Thus a signature looks like this: $$\sigma = [(\mathsf{op}_1, S_1, N_1), \ldots, (\mathsf{op}_k, S_k, N_k)].$$ It determines a functor $P_\sigma : \mathsf{Set} \to \mathsf{Set}$ given by $$P_\sigma(X) = S_1 \times X^{N_1} + S_2 \times X^{N_2} + \cdots + S_k \times X^{N_k},$$ known as a polynomial functor (for obvious reasons). In category-theoretic language, the set of terms $T_\sigma$ is just the initial $P_\sigma$-algebra. It is a fixed point of $P_\sigma$, $$T_\sigma \cong S_1 \times T_\sigma^{N_1} + S_2 \times T_\sigma^{N_2} + \cdots + S_k \times T_\sigma^{N_k}. $$ Note that $P_\sigma$ may have many fixed points. For example, the final $P_\sigma$-coalgebra is also such a fixed point.

Algebraic and coalgebraic datatypes

As a datatype, $T_\sigma$ would be described as follows (I am dropping the subscript $\sigma$):

data T : Set where
  op_1 : S_1 × (N_1 → T) → T
  ...
  op_k : S_k × (N_k → T) → T

So this is just a different notation for an algebraic signature. It therefore makes sense to call the type determined by it an algebraic or inductive datatype, provided such a datatype really is inductive, i.e., it satisfies a suitable induction or recursion principle witnessing its initiality.

(A side remark: the "strict positivity" requirement that proof assistants impose on inductive definitions is just their way of making sure that the underlying functor determined by the given signature is nice enough to have an initial algebra.)

Actually, we could describe the final coalgebra with the exact same data, by writing something like

codata T : Set where
  op_1 : S_1 × (N_1 → T) → T
  ...
  op_k : S_k × (N_k → T) → T

The information, namely the algebraic signature, is the same, but the constructed type is now the final coalgebra, so it makes sene to call it a coinductive datatype, provided it satisfies suitable principles witnessing the fact that it is a final coalgebra.

General recursive types

Observe that we may generate all polynomial functors $P_\sigma$ using pre-existing types, the type constructors $\times$ and $+$, and powers by pre-existing types $X \mapsto X^S$. In fact, we get precisely the polynomial functors this way.

General recursive types arise when we allow other type constructors, for example we include function spaces $\to$. This leads to various complications, because it is not even clear at first how to turn something like $$Q(X) = (\mathsf{Nat} \to X) + (X \to \mathsf{Bool})$$ into a functor. Is it covariant or contravariant? And once we do figure out how to turn $Q$ into a functor, it is not clear anymore whether we should be taking the initial algebra or the final coalgebra. Nevertheless, all these complications can be resolved with the aid of algebraically compact categories. Without going too much into the details of general recursive types, let me say that the standard way to treat them is to model them in a category where the initial algebra and the final coalgebra coincide. These categories are typically categories of domains or predomains and require some getting used to and cannot be thought of naively as sets.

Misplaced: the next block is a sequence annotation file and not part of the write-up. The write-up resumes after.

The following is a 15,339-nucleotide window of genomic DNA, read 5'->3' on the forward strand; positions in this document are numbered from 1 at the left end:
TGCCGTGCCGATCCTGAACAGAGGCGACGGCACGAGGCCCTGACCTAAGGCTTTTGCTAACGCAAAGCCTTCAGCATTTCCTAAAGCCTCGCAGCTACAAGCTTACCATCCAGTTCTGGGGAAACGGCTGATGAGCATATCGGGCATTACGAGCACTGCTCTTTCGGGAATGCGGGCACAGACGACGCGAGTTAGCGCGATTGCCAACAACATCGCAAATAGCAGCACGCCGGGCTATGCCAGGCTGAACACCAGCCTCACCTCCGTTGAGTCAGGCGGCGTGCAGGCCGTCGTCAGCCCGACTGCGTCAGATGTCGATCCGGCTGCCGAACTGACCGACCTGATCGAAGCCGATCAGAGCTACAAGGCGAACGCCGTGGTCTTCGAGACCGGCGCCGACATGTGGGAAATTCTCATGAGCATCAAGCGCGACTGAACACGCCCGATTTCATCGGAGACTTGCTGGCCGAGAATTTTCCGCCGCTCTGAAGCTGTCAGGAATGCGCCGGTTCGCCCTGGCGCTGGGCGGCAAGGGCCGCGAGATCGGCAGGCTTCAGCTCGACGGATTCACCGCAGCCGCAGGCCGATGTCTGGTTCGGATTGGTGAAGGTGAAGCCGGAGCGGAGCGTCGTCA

Types in programming languages

A programming language might therefore support some selection of the following:

  1. algebraic datatypes, also known as inductive datatypes,
  2. coalgebraic datatypes, also know as coinductive datatypes,
  3. general recursive types.

There may be further nuances that arise from the fact that a real-world programming language is not the same thing as a mathematical model, but let us not worry about that too much.

Proof assistants: Agda data and Coq's Inductive are algebraic datatypes. Proof assistants make provisions for coalebraic datatypes by other means. They do not have general recursive types as those allow arbitrary recursive definitions, which makes it possible to inhabit all types (and thereby ruin the logical content of types). Here is how one can use recursive types in Haskell to inhabit every type without any explicit recursive calls: